To combat the high price in the US, Rover joined other British and European manufacturers in offering an “Overseas Delivery Plan.” Should you find yourself touring the UK or Europe, you could pick up your new 109” Station Wagon at Solihull for a mere $2,905. Add $101.08 for an AM medium-wave radio, $32.05 for your heater/demister and $3.86 for the fly screens in the scuttle vents, and you’d be ready to go. Your purchase would include “a tour of the wonderful Rover factory, after which your car will be turned over to you personally by a qualified Rover technician.” If the Birmingham pickup would not work for you, another $25.00 would assure delivery anywhere in England, or $45 for Scotland. Delivery to the European continent countries ranged from $136 (Amsterdam) to $325 (Gibraltar). Rover would arrange shipping after your stay for a mere $210 to an East Coast port, $270 to the West Coast.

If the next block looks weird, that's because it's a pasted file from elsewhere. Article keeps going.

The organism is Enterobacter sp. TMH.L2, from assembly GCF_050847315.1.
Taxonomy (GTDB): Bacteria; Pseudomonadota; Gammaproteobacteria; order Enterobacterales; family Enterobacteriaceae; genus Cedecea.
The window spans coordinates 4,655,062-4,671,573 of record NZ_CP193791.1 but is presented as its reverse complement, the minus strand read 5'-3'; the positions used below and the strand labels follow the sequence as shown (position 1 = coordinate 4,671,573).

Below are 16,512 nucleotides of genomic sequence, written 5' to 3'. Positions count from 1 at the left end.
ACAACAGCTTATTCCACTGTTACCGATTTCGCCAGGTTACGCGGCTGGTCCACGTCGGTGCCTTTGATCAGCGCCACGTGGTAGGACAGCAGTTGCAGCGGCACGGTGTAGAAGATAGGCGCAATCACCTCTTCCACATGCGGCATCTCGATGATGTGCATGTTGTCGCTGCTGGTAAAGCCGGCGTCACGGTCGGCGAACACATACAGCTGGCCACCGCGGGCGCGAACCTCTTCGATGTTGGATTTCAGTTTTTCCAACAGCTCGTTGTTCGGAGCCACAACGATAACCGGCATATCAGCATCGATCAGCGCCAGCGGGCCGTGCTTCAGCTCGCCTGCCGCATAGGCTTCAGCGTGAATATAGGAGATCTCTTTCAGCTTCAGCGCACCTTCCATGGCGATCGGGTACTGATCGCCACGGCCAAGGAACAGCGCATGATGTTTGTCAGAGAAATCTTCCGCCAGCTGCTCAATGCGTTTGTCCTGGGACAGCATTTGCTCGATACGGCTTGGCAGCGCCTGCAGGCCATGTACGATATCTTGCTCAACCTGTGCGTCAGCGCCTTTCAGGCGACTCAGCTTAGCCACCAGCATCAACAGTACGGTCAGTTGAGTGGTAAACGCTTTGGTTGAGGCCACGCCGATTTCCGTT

Ironically, the overseas delivery plan in effect now is the steady trickle of Series Land Rovers, Santanas and original, 25-year-old Defenders coming from the UK and Europe to the US. Some specialists here focus on ex-MoD Land Rovers, just in case the conventional Defenders have become too soft for you. All of this just further whets our appetite for the upcoming Defender family of models — now that would be the best holiday gift of all!

The UK magazine Classic Motoring recently published Classic Motoring Milestones, which of course, included the Series Land Rover and the Range Rover Classic. Of the latter, they note that “the appeal of the original Range Rover is as strong as ever.” They warn Series owners that “the ride is as rocky as the intended terrain it’s designed for, and the mechanical noise is like a war zone… By all means, resonate one as many now do. We trust that this doesn’t end up with some concours trailer queen through, because this is something the Land Rover was never intended for. It’s still best to put yours to work in the field rather than simply looking pretty in one.”

Hoisting one of my Land Rover mugs, I can only say, “Here here!”